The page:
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Racich steps down from Plainfield board

Madhu Mayer | 12/21/2016, 2:59 p.m.
Racich served on the board for over 10 years and before that was the village's plan commissioner.
Plainfield Trustee Jim Racich

A decade of service to the Plainfield Village Board came to an end as Monday marked the final meeting for trustee Jim Racich.

Resigning because he is in the process of moving, Racich, who taught high school and community college classes for 35 years prior to his retirement, was lauded by his colleagues for service to the community and the board.

Racich was first elected to Plainfield Village Board in 2005 after serving as plan commissioner, an appointed position. His replacement will be elected in April as three four-year terms are available on the board, along with the mayor's seat.

As he read a proclamation that jokingly declared Feb. 30 "from here to eternity as James Racich Day in the Village of Plainfield," Mayor Michael Collins said his friend is so entrenched in serving the community that even President Abe Lincoln thanked him for his service.

Acknowledging everyone who spoke kind words about him, Racich said he wants people to take to heart what John F. Kennedy once said.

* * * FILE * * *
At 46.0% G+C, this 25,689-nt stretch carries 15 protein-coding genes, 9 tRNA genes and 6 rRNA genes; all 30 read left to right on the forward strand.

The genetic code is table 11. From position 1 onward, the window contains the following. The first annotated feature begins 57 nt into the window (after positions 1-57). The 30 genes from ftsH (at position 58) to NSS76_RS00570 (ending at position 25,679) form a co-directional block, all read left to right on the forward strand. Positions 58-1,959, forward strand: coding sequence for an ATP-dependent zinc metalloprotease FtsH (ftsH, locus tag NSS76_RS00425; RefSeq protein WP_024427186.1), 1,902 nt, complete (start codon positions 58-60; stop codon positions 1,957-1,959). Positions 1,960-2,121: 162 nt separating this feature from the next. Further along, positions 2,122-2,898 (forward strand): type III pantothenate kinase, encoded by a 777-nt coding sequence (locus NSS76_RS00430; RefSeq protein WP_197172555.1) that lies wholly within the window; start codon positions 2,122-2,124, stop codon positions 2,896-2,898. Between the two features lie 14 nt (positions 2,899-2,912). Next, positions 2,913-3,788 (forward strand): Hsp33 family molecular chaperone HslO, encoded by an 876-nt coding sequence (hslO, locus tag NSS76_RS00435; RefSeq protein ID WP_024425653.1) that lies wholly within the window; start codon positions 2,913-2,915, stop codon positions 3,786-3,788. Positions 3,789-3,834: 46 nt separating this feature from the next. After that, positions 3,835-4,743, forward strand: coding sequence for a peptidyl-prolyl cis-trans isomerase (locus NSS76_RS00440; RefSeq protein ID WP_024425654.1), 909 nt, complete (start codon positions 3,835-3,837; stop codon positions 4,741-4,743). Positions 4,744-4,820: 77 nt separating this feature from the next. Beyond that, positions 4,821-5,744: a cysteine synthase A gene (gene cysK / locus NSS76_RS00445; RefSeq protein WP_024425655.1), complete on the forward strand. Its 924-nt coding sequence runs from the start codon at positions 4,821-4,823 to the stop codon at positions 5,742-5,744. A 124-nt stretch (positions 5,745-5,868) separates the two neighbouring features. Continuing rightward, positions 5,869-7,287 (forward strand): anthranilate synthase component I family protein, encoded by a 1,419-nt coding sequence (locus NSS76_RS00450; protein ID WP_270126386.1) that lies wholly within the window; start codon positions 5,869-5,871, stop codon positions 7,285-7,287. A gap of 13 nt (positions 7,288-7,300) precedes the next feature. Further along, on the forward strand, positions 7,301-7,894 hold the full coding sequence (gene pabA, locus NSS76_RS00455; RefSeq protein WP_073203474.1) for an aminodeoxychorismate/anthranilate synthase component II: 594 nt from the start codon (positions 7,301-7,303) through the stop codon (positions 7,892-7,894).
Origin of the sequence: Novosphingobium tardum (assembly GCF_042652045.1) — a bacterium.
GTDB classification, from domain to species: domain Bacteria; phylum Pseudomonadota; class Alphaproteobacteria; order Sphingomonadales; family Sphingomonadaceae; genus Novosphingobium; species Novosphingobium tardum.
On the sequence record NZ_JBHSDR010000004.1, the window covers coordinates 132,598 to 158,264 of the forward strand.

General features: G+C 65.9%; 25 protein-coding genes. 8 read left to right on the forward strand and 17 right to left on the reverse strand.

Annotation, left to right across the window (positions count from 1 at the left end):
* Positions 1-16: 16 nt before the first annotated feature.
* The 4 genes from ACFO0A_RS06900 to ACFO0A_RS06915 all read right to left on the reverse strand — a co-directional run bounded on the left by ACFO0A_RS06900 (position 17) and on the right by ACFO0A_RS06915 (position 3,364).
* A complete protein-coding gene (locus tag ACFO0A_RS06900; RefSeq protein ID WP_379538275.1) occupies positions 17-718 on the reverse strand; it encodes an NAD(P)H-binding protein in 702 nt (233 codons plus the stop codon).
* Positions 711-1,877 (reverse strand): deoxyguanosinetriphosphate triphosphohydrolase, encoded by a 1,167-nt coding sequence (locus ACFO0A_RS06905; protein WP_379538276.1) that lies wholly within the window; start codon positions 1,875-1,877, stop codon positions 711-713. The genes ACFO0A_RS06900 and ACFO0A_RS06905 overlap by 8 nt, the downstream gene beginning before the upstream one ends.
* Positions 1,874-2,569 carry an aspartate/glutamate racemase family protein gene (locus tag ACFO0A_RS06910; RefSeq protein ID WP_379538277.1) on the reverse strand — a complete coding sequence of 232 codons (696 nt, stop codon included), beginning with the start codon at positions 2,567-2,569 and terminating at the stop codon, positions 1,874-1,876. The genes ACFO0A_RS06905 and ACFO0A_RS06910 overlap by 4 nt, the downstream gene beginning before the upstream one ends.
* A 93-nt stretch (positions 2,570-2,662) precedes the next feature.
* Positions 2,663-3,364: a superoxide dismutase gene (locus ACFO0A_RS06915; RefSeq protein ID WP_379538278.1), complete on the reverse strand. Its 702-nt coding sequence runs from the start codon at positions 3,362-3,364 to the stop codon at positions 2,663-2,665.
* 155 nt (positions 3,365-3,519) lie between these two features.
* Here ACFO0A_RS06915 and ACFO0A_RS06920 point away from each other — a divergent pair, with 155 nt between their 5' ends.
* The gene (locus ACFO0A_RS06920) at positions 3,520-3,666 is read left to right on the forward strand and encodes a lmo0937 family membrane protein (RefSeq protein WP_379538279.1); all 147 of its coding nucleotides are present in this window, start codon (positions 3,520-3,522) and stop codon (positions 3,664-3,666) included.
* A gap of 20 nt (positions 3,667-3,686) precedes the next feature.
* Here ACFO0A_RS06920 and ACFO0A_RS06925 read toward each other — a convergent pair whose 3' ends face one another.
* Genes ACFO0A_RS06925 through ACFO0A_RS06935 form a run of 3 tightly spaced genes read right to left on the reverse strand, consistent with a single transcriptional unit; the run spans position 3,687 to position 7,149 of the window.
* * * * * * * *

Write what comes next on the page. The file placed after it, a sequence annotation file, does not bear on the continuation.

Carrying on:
"Ask not what the country can do for you, ask what you can do for the country," said Racich. I think that goes for community, too. Do what you can possible do to serve this community."

While promising he will never desert Plainfield, Racich said the community will "always remain close to his heart."

That sentiment touched trustee Bill Lamb, who said he always enjoyed the banter the two shared on the board.

"Jim has immense quotes and I will miss his enthusiasm for life and his dedication to the Village of Plainfield," said Lamb.

Trustee Garrett Peck said he was marveled when Racich, a Joliet native, took on bureaucrats and convinced Canadian National Railroad Co. to not block crossings with stopped trains in Plainfield.

Besides honoring Racich Monday, the board also made good on its previous promise to help residents save money amidst rising costs. The board lowered the capital improvement charge that is on the water bill from the current $7.50 to $7. Allen Persons, public works director, said the change will lower water and sewer revenues, but it is anticipated that sufficient funding will be generated to support operations in that fund.